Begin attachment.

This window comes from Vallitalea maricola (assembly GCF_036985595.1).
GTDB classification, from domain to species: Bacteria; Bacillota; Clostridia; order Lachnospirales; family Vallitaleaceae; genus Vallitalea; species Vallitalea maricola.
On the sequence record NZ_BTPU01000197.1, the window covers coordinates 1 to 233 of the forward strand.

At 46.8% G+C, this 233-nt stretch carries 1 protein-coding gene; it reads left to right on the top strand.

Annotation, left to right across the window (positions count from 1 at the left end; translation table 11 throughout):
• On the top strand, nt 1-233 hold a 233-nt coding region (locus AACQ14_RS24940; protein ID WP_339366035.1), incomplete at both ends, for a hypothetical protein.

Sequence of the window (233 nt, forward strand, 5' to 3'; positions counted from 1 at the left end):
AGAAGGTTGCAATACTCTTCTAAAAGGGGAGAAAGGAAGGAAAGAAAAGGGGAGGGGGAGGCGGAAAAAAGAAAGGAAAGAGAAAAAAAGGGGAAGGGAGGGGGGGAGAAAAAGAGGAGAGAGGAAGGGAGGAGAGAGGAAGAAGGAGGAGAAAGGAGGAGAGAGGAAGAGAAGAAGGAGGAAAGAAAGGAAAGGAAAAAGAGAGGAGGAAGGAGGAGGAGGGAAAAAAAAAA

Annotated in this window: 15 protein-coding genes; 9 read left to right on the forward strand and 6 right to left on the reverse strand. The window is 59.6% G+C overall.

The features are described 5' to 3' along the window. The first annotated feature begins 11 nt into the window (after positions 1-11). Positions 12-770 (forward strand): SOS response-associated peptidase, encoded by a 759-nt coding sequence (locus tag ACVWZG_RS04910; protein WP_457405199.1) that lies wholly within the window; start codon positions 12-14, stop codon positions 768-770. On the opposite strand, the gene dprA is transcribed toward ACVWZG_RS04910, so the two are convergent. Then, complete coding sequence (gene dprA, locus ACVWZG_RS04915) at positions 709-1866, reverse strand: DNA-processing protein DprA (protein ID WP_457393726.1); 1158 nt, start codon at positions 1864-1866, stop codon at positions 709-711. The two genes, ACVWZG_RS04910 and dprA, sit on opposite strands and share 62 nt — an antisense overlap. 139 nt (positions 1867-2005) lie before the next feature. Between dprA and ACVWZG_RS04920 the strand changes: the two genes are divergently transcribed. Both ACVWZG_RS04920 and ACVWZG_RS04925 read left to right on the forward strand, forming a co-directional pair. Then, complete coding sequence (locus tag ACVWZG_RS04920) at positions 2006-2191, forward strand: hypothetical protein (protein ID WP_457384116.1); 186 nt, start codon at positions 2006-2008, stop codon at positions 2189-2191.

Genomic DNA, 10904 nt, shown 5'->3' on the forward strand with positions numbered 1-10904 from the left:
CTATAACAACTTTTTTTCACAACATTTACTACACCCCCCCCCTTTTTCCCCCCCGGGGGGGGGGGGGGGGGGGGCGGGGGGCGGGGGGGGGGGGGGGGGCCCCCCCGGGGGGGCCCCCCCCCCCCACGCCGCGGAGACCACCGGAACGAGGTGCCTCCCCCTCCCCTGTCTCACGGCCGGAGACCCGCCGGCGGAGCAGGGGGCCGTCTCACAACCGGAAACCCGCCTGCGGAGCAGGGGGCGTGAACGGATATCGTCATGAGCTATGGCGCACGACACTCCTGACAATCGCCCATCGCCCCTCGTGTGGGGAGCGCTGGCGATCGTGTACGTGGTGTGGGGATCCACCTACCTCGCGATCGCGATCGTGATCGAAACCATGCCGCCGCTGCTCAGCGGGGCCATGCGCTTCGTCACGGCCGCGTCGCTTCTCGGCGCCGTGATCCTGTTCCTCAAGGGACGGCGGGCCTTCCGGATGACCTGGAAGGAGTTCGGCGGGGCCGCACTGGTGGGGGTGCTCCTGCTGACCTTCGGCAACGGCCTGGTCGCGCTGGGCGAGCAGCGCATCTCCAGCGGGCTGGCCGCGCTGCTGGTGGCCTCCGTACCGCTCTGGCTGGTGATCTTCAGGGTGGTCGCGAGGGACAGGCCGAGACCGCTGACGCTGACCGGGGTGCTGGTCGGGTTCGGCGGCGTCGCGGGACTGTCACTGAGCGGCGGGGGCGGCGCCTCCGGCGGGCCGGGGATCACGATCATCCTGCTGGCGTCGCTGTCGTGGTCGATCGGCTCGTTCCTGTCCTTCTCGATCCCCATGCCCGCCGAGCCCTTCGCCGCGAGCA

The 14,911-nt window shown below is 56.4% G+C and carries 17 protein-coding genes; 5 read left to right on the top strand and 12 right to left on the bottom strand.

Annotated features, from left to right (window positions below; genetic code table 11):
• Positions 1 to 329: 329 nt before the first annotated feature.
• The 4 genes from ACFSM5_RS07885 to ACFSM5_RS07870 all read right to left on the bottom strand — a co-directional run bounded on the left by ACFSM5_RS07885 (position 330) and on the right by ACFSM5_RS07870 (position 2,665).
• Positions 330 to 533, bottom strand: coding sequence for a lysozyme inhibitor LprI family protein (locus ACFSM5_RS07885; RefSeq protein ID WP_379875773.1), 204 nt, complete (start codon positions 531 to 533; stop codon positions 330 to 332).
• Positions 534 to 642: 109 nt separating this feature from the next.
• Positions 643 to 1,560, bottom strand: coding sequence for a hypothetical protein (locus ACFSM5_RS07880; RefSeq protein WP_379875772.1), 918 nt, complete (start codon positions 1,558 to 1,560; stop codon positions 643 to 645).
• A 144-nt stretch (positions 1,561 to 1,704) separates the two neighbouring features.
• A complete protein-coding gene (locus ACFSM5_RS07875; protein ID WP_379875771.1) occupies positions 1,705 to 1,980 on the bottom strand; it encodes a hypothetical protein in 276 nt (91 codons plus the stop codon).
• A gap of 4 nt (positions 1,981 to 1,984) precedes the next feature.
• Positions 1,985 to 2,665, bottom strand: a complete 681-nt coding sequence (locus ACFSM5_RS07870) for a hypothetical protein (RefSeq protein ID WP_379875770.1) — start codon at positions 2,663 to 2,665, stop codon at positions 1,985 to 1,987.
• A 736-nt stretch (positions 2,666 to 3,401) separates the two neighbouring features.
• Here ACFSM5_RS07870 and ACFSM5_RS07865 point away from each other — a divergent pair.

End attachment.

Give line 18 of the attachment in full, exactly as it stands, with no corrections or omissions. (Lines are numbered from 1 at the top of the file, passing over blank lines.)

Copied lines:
• Positions 534 to 642: 109 nt separating this feature from the next.